Aboriginal Enlistment During World War I

William Rawlings, a Victorian Aboriginal man who enlisted at Warrnambool on 14 March 1916. Serving in the 29th Battalion on the Western Front, Rawlings was awarded the Military Medal for his feats during successful advances along Morlancourt Ridge on 28-29 July 1918. Ten days later he was killed in action at Vauvillers (Image AWM).

William Rawlings, a Victorian Aboriginal man who enlisted at Warrnambool on 14 March 1916. Serving in the 29th Battalion on the Western Front, Rawlings was awarded the Military Medal for his feats during successful advances along Morlancourt Ridge on 28-29 July 1918. Ten days later he was killed in action at Vauvillers (Image AWM).

Aboriginal Enlistment During World War I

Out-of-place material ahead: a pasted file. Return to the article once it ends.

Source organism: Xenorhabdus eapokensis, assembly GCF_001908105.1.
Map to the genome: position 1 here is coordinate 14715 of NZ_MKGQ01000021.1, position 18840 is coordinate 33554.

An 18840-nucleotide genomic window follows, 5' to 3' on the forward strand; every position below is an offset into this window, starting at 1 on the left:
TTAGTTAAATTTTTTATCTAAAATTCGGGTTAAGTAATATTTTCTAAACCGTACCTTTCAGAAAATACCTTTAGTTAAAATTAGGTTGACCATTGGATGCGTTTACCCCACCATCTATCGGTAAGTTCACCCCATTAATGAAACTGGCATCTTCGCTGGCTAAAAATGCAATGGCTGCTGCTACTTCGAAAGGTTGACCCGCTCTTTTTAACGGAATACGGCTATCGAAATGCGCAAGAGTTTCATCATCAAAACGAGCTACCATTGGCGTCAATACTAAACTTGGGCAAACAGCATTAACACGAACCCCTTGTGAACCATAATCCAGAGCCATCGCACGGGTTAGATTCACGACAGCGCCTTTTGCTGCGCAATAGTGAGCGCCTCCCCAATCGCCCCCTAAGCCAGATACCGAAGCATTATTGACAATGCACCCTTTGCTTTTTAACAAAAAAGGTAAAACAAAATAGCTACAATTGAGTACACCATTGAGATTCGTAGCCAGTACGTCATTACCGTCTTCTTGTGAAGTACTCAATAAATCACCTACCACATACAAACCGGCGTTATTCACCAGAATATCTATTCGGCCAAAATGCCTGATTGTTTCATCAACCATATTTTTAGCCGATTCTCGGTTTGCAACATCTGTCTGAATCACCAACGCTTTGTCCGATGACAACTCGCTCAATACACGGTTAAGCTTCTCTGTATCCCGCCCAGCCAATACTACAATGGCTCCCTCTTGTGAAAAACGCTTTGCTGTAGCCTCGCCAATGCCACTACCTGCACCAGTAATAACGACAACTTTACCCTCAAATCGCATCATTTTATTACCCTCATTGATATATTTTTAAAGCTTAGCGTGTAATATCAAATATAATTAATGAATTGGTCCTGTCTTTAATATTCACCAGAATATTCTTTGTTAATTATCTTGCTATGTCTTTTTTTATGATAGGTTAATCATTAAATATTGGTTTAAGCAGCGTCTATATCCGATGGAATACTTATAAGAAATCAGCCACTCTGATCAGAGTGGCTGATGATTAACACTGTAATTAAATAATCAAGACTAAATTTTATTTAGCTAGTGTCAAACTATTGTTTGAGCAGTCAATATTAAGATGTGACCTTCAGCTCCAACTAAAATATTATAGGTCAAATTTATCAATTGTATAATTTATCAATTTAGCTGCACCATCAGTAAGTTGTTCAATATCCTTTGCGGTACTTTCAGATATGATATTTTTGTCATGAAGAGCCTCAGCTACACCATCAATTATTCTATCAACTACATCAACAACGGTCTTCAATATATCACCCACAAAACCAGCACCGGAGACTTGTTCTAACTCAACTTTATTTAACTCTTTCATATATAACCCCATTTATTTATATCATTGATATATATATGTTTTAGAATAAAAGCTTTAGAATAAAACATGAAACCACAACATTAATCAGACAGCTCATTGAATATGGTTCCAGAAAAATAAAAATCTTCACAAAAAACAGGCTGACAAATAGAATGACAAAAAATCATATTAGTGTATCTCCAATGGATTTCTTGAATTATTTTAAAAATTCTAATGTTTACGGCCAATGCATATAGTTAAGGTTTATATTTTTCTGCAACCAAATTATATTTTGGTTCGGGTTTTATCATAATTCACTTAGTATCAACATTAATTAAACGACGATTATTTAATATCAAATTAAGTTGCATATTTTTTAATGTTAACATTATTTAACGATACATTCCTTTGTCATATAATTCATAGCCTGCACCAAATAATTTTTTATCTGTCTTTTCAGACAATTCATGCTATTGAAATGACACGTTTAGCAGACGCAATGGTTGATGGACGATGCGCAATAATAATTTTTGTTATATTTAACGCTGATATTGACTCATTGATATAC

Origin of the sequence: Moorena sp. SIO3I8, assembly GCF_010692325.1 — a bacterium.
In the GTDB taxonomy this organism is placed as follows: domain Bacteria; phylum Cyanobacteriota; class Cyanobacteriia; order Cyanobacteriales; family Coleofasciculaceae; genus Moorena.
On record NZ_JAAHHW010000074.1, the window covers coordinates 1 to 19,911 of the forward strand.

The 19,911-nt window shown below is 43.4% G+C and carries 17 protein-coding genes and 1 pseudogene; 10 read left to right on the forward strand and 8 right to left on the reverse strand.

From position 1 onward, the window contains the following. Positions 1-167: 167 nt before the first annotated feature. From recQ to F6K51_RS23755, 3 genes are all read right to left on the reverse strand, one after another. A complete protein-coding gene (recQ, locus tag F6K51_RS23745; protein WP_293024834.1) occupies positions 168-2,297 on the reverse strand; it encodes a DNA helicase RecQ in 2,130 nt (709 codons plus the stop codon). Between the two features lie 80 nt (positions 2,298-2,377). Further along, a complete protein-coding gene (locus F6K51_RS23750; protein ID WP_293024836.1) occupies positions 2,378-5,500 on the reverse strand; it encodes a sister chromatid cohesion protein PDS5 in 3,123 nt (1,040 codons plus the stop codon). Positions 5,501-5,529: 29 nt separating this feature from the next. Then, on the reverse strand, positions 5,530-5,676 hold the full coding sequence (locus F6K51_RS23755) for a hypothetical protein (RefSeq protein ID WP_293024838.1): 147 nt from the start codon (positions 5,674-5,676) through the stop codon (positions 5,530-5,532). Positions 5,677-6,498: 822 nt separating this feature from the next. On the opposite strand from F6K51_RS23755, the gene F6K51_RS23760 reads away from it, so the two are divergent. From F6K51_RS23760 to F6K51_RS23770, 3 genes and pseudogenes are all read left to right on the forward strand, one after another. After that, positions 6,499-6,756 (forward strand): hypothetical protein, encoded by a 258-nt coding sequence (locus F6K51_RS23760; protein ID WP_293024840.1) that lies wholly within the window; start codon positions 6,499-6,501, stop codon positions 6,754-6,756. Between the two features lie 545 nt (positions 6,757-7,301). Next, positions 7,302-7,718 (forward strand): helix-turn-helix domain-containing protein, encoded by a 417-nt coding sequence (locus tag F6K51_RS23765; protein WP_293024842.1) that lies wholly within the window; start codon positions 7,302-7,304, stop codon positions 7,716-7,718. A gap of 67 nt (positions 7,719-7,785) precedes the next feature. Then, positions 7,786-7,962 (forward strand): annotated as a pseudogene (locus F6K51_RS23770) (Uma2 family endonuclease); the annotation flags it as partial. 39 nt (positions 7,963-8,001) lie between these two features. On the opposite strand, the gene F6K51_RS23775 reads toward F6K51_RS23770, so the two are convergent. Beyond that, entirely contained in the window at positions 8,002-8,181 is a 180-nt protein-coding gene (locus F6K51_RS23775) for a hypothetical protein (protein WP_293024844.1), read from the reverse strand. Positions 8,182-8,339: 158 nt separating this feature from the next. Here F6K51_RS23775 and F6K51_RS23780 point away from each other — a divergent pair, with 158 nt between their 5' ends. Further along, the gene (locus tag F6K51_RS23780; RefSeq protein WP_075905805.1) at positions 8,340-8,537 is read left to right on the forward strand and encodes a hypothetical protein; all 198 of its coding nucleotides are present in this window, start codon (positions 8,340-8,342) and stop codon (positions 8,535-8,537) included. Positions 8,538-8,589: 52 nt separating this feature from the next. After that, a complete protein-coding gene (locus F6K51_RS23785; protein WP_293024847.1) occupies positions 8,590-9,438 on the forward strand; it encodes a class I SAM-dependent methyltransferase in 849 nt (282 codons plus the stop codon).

9th May 2017

A century ago in May 1917, the Australian Army issued a Military Order stating that “half castes may be enlisted in the Australian Imperial Force providing that the examining Medical Officers are satisfied that one of the parents is of European origin.” The order relaxed an earlier policy that officially prohibited the enlistment of all Aboriginal Australians. The precise motives behind the 1917 memo are unclear, but it was undoubtedly an important moment in the history of Aboriginal and Torres Strait Islander military service. Furthermore, by accepting some Aboriginal people for military service – one of the quintessential responsibilities of the citizen – it was an early milestone in the long struggle for Aboriginal rights.

Click here to read the full ‘This Month in History’ column Aboriginal Enlistment During World War I by Serving Our Country chief investigator Dr Samuel Furphy.

Tags: World War 1
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